September 22, 2008

The Invention of the Countryside

I have long heard how the North American Wildlife Conservation Model (game animals as public property, not landowners' property; no market in wild game, etc.) is superior to the European models that permit such things.

Now I am ninety pages into Donna Landry's excellent The Invention of the Countryside: Hunting, Walking, and Ecology in English Literature, 1671-1831 and could easily generate twenty blog posts from it. But then I would get nothing else done, so here is just a quick summary of some of the ideas jostled together in those ninety pages.

Let me just say that Landry fulfills the historian's task of reminding you that the past was not simple.

Linked to the New Labour government's attempts to ban fox hunting with dogs, the book begins chiefly with the Game Act of 1671 and moves toward the Act's repeal in 1831. Passed after the Restoration of Charles II, the Act limited the taking of certain game to individuals with incomes about 100 pounds a year--meaning, for that era, only the well-to-do. (One could qualify to vote with less income than it took to shoot partridges legally.)

You can see how poaching might be viewed as "democratic."

I have heard, too, that the English landscape was shaped partly by the needs of fox hunters, who kept woods and hedges that otherwise might have been torn out for large-scale mechanized farming.

But Landry connects both fox-hunting and pheasant-shooting with the early 19th-century landscaping trends at the great estates, symbolized by the work of the landscape designer Capability Brown and his disciples, which not only created views that appealed to the new aesthetics of Romanticism but also facilitated the gamekeeper's job.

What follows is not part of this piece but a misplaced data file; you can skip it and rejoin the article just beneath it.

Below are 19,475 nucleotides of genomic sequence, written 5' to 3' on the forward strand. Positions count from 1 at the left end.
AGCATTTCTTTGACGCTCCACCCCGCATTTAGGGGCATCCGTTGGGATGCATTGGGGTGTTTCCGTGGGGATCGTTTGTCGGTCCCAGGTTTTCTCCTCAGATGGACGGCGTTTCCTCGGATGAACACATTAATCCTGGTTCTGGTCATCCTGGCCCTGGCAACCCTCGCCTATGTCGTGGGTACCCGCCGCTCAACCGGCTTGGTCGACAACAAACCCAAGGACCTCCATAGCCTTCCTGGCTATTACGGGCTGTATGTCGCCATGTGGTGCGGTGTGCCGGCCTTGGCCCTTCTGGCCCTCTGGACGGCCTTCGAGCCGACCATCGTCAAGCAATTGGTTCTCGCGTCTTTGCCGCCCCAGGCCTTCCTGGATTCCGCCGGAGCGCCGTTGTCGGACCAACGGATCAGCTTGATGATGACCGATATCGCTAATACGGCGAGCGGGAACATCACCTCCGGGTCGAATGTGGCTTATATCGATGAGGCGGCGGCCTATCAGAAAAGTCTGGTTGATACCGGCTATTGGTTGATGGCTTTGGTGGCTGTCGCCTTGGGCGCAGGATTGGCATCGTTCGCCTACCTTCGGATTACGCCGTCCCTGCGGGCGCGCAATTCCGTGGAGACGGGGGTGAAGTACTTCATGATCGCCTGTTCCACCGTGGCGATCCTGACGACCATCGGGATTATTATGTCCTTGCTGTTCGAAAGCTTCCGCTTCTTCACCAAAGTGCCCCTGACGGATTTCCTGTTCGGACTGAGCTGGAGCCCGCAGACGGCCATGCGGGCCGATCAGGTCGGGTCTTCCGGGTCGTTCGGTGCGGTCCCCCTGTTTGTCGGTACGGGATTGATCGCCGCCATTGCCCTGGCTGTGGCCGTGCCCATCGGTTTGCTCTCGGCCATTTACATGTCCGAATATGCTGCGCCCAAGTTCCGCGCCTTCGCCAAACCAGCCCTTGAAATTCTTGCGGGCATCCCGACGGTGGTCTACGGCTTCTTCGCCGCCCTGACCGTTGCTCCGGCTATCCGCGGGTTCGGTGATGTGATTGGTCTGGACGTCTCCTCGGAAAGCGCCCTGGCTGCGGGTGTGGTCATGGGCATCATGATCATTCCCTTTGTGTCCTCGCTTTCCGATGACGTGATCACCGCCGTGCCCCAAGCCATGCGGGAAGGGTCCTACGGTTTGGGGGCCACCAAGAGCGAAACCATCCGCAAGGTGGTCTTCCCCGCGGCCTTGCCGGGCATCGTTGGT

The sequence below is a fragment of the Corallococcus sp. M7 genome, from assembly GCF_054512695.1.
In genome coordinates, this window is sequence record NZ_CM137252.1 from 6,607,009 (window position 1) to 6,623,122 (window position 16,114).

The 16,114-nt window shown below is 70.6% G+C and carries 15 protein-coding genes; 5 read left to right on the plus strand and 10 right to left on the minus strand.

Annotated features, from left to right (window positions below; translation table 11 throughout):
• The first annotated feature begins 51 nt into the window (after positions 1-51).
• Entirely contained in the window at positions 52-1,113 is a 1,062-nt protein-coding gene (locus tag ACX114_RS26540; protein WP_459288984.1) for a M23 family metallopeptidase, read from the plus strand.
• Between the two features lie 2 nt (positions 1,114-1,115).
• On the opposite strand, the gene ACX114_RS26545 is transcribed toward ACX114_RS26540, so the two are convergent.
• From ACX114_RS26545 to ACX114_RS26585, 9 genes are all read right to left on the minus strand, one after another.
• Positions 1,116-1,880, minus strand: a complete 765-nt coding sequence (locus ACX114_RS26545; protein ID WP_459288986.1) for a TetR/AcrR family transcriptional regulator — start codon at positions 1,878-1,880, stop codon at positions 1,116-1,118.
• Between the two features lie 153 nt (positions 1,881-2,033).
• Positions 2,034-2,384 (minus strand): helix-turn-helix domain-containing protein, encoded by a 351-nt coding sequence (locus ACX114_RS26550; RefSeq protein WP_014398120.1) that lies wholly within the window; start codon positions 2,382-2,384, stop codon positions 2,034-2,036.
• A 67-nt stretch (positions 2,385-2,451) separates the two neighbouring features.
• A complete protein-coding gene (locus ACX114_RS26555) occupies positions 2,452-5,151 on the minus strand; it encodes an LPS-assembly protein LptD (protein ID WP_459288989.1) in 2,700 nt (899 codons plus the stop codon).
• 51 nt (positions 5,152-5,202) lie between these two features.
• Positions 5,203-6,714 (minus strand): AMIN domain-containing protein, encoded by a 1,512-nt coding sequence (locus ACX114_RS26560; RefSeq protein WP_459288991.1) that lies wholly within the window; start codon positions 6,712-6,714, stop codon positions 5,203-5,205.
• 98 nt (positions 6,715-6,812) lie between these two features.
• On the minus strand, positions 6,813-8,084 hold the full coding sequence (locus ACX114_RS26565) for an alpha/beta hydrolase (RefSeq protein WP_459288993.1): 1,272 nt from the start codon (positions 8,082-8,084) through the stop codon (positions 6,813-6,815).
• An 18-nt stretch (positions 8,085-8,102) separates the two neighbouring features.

In the 1820s, the (pro-hunting) political reformer William Cobbett notes,

Invariably have I observed that the richer the soil, and the more destitute of woods; that is to say, the more purely a corn [i.e., wheat] country, the more miserable the laborers ... No hedges, no ditches, no commons, no grassy lanes: a country divided into great farms; a few trees surround the great farm house.

He might be talking about large parts of the American Great Plains as well.

Or when he sees an estate with signs reading, "Spring guns and steel traps are set here [to keep out trespassers]," Cobbett knows that he has encountered "new money:"

Whenever any of them go to the country, they look upon it that they are to begin a sort of warfare against everything around them.

Think of Hollywood stars buying Montana ranches and blocking public access to trout streams, or the way that People of Money try to impose new values everywhere.

More of the book will deal, I can tell, with how "counter-cultural" and anti-aristocratic types promoted long-distance walking and landscape-viewing in ideological competition with hunting and shooting, whereas (mounted) hunting, once somewhat democratic and crossing social classes, became more and more the recreation of those who could paid hunt-subscription fees, demonstrate the correct social tone, and speak the correct hunting jargon (hounds having "sterns," not tails, etc.).

The naturalist, once a hunter himself, is now viewed as a trespasser and probably a clandestine poacher...

Yes, the North American Model looks better all the time. But we are not exempt from some of the same cultural memes as the Brits.

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